On April 30, the 4th Circuit reinstated a seven-year-old lawsuit against the city of Marshall, North Carolina, by a woman who was banned from the town dance hall for allegedly dancing in a "sexually provocative manner." The court ruled that Rebecca Willis’s case should not have been dismissed, because she had not yet been able to fully investigate her claim that she was unfairly singled out for punishment and so was denied equal protection under the 14th Amendment.
Willis was banned from the "Marshall Depot" in 2001. According to the opinion, Willis "particularly enjoyed dancing" there on Friday nights. Even more particularly, she allegedly enjoyed dancing
in a sexually provocative manner — gyrating and simulating sexual intercourse with her partner while "hunch[ed]" on the floor. . . . Some of the Town’s evidence indicates that Willis wore very short skirts and would frequently bend over while dancing, exposing her [normally unexposed parts]. . . . Some community members, concerned about their children being exposed to Willis’s dancing, complained . . . [but] rather than toning down her dancing, Willis began to dance even more provocatively.
I remember writing about a previous appeal of this case years ago (pre-blog, in fact). Then, the 4th Circuit said that most of Willis’s case should be dismissed but that the equal-protection claim could go forward. I recall being entertained then by the facts of the case generally and by Willis’s argument that she constituted a "class of one" for equal-protection purposes (although the 4th Circuit agreed with this).
What I am confident I did not know then is what I learned from this recent report: Willis was 56 years old at the time.
"[The ruling] just tickles me to death," said Willis, 63 [in 2008 and so, dear God, 56 at the time of the alleged hunching and gyrating and whatnot]. "I finally get my day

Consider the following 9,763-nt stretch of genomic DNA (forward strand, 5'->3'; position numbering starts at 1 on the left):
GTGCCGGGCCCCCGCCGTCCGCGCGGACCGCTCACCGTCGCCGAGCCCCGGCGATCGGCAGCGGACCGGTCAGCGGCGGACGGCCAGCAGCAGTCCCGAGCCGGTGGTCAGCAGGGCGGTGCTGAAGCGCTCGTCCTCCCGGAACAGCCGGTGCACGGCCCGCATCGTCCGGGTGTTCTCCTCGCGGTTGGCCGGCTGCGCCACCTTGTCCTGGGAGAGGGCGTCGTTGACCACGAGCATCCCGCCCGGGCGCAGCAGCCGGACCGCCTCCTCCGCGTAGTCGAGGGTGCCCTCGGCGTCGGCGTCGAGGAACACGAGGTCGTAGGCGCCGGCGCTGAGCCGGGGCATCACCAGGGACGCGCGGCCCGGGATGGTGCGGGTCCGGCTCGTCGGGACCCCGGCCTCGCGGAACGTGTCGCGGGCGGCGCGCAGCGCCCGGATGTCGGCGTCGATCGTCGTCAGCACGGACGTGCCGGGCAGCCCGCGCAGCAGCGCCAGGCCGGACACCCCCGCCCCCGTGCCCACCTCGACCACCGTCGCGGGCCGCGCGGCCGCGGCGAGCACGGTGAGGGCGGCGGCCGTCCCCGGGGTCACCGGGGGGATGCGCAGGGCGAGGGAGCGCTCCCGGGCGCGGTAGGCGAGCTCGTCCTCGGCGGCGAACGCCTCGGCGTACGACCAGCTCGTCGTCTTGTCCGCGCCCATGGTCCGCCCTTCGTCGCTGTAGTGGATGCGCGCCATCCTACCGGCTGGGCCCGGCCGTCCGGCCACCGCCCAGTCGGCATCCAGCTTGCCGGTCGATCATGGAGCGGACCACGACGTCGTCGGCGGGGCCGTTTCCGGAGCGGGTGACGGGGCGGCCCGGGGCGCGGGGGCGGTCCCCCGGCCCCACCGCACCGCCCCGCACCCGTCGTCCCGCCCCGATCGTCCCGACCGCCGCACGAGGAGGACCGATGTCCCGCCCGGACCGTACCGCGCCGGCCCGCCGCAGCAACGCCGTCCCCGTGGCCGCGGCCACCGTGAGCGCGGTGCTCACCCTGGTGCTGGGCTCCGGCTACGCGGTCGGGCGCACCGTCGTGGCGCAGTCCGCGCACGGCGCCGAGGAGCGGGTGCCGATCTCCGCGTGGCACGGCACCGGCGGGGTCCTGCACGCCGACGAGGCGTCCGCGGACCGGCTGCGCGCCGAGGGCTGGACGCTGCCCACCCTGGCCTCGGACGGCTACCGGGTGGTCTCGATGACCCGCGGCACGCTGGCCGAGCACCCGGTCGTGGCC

in court. The town has persecuted me and took my rights away. I hope to
get justice out of this."
(Emphasis added.) I don’t want to suggest that those 55 and up should not be allowed to get jiggy with it (assuming that the allegations of jigginess are true). But maybe there could be some sort of early retirement program? Just a thought.
The 4th Circuit noted that there was at least some testimony supporting Willis’s more moderate description of her dancing, and some evidence suggesting "that the town’s actions, rather than being guided by concern for the
public welfare, were actually motivated by a conscious desire to single
her out for undeserved punishment." Willis’s attorney, Jon Sasser (who was hired by the ACLU of North Carolina), said that his team "look[s] forward to substantiating" that view of the town’s motivations, although strangely enough the other side’s attorney also said he thought his client would prevail. They can’t both be right, can they? Puzzling.
The decision means that, after nearly eight years of litigation and two separate appeals, a federal court in North Carolina may now be devoting itself to a trial in which a primary issue will be just how dirty the dancing really was.